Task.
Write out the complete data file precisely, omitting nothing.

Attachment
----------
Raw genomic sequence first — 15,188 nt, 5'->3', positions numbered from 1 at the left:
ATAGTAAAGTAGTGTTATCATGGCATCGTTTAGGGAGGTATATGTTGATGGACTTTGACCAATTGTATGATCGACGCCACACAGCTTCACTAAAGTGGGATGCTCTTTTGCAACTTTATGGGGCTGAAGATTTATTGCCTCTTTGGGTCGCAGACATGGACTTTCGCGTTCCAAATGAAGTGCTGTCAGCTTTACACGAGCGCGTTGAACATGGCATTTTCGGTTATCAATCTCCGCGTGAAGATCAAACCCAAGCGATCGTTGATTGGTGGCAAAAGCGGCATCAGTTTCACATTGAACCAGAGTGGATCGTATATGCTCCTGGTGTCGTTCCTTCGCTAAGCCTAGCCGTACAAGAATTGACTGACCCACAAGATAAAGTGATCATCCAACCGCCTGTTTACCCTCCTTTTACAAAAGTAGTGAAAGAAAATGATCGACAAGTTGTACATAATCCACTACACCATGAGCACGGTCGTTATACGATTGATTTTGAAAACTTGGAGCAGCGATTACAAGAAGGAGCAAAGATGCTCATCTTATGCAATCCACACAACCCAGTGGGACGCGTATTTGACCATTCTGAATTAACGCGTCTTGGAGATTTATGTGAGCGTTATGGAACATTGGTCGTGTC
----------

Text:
Raw genomic sequence first — 15,188 nt, 5'->3', positions numbered from 1 at the left:
ATAGTAAAGTAGTGTTATCATGGCATCGTTTAGGGAGGTATATGTTGATGGACTTTGACCAATTGTATGATCGACGCCACACAGCTTCACTAAAGTGGGATGCTCTTTTGCAACTTTATGGGGCTGAAGATTTATTGCCTCTTTGGGTCGCAGACATGGACTTTCGCGTTCCAAATGAAGTGCTGTCAGCTTTACACGAGCGCGTTGAACATGGCATTTTCGGTTATCAATCTCCGCGTGAAGATCAAACCCAAGCGATCGTTGATTGGTGGCAAAAGCGGCATCAGTTTCACATTGAACCAGAGTGGATCGTATATGCTCCTGGTGTCGTTCCTTCGCTAAGCCTAGCCGTACAAGAATTGACTGACCCACAAGATAAAGTGATCATCCAACCGCCTGTTTACCCTCCTTTTACAAAAGTAGTGAAAGAAAATGATCGACAAGTTGTACATAATCCACTACACCATGAGCACGGTCGTTATACGATTGATTTTGAAAACTTGGAGCAGCGATTACAAGAAGGAGCAAAGATGCTCATCTTATGCAATCCACACAACCCAGTGGGACGCGTATTTGACCATTCTGAATTAACGCGTCTTGGAGATTTATGTGAGCGTTATGGAACATTGGTCGTGTC